It’s a grim choice: either financial meltdown if we act decisively to halt climate change, or physical meltdown if we don’t. But there is, unfortunately, a third alternative. In fact, it’s the likeliest outcome by far.
First we go on growing our emissions at the current rate (3 percent per year) for the next couple of decades, and the fossil fuel industry thrives. Then, when it’s already too late and we have crossed the +2 degree limit, the actual warming (which always lags the growth in emissions by a decade or more) frightens us into taking action at last.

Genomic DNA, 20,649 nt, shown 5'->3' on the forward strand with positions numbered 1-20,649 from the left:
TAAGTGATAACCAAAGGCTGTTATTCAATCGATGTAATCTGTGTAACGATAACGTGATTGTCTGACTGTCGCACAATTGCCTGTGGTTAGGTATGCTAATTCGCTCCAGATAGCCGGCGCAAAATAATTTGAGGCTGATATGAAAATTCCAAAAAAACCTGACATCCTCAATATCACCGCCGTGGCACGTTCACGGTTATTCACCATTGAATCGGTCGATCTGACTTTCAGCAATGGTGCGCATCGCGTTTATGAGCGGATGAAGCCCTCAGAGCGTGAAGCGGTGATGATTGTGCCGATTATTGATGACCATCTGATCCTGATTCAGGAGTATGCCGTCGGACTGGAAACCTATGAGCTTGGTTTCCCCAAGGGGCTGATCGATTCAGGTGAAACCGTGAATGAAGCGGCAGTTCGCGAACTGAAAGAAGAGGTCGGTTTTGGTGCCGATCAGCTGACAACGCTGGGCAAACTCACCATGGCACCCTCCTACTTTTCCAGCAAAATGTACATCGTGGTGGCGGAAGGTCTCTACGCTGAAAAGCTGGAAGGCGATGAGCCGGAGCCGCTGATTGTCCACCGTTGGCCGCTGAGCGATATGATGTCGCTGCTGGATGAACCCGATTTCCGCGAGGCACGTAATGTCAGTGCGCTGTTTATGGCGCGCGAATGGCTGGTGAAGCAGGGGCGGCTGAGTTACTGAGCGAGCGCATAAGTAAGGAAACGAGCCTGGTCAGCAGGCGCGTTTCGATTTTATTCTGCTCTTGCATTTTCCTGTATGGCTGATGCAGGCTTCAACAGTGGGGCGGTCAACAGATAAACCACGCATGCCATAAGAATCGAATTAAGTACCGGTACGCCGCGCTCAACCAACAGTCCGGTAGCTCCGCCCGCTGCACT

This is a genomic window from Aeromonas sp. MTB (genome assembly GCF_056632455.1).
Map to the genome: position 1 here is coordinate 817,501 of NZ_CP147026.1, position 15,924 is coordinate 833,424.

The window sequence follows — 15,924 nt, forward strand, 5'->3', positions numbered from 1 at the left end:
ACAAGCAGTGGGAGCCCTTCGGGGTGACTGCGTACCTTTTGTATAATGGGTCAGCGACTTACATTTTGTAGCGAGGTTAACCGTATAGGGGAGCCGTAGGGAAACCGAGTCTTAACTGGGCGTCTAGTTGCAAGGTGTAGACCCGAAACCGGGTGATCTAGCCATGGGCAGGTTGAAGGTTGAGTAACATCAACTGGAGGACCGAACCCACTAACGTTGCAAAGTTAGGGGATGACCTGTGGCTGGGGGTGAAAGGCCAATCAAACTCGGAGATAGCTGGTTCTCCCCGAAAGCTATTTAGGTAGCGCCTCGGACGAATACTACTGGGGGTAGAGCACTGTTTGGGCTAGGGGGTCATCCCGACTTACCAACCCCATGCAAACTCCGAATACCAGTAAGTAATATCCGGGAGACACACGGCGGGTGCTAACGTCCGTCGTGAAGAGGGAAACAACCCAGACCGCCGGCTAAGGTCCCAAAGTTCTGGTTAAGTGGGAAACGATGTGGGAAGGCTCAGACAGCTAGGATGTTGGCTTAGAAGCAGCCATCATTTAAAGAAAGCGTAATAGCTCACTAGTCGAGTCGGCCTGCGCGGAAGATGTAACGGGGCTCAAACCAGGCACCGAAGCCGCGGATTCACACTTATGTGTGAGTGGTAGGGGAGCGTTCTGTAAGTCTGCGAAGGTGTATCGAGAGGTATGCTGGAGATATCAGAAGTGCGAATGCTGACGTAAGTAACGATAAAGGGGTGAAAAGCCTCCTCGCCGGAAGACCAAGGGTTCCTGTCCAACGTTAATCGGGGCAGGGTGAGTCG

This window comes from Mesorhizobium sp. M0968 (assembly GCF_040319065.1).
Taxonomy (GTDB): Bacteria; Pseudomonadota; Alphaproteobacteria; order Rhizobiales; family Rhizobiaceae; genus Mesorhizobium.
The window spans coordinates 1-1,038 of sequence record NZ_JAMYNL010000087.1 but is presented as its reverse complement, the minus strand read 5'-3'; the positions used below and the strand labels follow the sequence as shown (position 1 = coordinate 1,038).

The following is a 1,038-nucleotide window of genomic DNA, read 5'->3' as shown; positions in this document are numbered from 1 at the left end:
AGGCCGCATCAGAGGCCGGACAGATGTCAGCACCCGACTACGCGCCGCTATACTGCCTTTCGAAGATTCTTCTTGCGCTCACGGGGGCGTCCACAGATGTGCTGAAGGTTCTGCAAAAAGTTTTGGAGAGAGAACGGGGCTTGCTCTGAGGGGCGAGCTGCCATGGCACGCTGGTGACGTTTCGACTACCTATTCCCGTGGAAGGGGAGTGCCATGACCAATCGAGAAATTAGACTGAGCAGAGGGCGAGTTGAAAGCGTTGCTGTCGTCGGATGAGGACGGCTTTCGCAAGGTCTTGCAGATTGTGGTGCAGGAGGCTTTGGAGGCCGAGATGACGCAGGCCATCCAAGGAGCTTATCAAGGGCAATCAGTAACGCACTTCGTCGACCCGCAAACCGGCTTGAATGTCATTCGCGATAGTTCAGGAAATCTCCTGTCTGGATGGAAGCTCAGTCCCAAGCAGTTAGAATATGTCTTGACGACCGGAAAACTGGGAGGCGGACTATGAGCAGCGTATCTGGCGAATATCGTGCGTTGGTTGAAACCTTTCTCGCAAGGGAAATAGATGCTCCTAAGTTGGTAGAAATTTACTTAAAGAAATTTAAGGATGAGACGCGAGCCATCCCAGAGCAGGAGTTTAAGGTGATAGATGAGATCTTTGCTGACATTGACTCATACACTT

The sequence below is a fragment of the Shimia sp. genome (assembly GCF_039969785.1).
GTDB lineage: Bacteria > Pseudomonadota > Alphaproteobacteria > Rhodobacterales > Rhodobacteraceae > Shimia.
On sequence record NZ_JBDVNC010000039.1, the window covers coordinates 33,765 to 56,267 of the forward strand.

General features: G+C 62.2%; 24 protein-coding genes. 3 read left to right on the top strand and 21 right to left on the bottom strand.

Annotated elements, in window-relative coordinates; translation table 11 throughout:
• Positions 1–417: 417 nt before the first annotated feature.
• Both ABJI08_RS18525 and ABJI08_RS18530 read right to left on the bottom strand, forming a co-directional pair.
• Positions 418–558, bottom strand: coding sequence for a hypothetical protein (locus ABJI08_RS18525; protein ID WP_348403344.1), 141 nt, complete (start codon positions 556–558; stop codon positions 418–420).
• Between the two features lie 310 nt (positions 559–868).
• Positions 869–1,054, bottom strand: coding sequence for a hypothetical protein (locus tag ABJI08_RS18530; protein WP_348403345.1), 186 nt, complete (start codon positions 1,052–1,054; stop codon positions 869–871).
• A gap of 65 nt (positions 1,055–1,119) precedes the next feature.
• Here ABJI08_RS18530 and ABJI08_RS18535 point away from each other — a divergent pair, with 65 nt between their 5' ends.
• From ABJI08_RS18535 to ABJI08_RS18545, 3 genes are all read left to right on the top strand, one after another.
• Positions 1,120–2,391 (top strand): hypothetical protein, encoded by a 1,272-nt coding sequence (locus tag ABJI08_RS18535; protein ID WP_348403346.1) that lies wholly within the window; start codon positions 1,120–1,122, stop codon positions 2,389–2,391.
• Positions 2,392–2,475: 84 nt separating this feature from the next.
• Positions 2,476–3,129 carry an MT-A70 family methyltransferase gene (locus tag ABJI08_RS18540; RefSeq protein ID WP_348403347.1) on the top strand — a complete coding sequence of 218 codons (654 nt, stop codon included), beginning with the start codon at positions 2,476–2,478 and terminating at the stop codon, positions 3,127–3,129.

So we lurch into a crash programme to cut fossil fuel use – and suddenly the market wakes up to the fact that a lot of those reserves will have to stay in the ground forever. If you liked the sub-prime mortgage fiasco in 2008, you’ll positively love this one.
It’s not either Disaster A or Disaster B. It’s first one and then the other, interlocking and mutually reinforcing. And Disaster B will mean there’s no money left to do anything about Disaster A.